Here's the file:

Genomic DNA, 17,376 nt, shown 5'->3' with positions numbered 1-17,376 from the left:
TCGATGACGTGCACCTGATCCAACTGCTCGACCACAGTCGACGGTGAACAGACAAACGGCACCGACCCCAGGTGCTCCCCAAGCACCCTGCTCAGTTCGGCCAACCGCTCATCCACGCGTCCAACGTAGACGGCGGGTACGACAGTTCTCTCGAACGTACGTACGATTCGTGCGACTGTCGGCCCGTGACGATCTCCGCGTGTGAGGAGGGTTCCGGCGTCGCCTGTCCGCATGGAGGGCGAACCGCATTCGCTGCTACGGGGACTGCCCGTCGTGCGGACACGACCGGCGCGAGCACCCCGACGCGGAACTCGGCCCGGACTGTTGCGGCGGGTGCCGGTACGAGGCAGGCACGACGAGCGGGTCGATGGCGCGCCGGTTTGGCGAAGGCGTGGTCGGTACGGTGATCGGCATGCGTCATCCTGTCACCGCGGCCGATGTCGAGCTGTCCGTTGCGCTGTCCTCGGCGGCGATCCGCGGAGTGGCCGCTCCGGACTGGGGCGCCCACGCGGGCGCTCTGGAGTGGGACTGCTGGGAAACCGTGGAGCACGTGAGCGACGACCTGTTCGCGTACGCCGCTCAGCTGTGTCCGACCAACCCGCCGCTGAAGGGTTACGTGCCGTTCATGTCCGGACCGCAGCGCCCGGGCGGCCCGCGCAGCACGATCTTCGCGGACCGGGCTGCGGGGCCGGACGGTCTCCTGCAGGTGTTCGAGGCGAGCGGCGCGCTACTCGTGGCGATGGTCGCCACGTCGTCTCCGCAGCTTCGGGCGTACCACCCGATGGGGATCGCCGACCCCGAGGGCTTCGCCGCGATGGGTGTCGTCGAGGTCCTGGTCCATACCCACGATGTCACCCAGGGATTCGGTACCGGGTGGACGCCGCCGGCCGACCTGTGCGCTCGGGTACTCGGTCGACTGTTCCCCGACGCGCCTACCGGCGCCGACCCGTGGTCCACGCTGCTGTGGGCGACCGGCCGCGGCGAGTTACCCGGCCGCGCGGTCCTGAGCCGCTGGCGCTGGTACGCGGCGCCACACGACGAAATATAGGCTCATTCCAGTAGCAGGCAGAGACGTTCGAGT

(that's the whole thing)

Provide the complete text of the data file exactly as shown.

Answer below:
Genomic DNA, 17,376 nt, shown 5'->3' with positions numbered 1-17,376 from the left:
TCGATGACGTGCACCTGATCCAACTGCTCGACCACAGTCGACGGTGAACAGACAAACGGCACCGACCCCAGGTGCTCCCCAAGCACCCTGCTCAGTTCGGCCAACCGCTCATCCACGCGTCCAACGTAGACGGCGGGTACGACAGTTCTCTCGAACGTACGTACGATTCGTGCGACTGTCGGCCCGTGACGATCTCCGCGTGTGAGGAGGGTTCCGGCGTCGCCTGTCCGCATGGAGGGCGAACCGCATTCGCTGCTACGGGGACTGCCCGTCGTGCGGACACGACCGGCGCGAGCACCCCGACGCGGAACTCGGCCCGGACTGTTGCGGCGGGTGCCGGTACGAGGCAGGCACGACGAGCGGGTCGATGGCGCGCCGGTTTGGCGAAGGCGTGGTCGGTACGGTGATCGGCATGCGTCATCCTGTCACCGCGGCCGATGTCGAGCTGTCCGTTGCGCTGTCCTCGGCGGCGATCCGCGGAGTGGCCGCTCCGGACTGGGGCGCCCACGCGGGCGCTCTGGAGTGGGACTGCTGGGAAACCGTGGAGCACGTGAGCGACGACCTGTTCGCGTACGCCGCTCAGCTGTGTCCGACCAACCCGCCGCTGAAGGGTTACGTGCCGTTCATGTCCGGACCGCAGCGCCCGGGCGGCCCGCGCAGCACGATCTTCGCGGACCGGGCTGCGGGGCCGGACGGTCTCCTGCAGGTGTTCGAGGCGAGCGGCGCGCTACTCGTGGCGATGGTCGCCACGTCGTCTCCGCAGCTTCGGGCGTACCACCCGATGGGGATCGCCGACCCCGAGGGCTTCGCCGCGATGGGTGTCGTCGAGGTCCTGGTCCATACCCACGATGTCACCCAGGGATTCGGTACCGGGTGGACGCCGCCGGCCGACCTGTGCGCTCGGGTACTCGGTCGACTGTTCCCCGACGCGCCTACCGGCGCCGACCCGTGGTCCACGCTGCTGTGGGCGACCGGCCGCGGCGAGTTACCCGGCCGCGCGGTCCTGAGCCGCTGGCGCTGGTACGCGGCGCCACACGACGAAATATAGGCTCATTCCAGTAGCAGGCAGAGACGTTCGAGT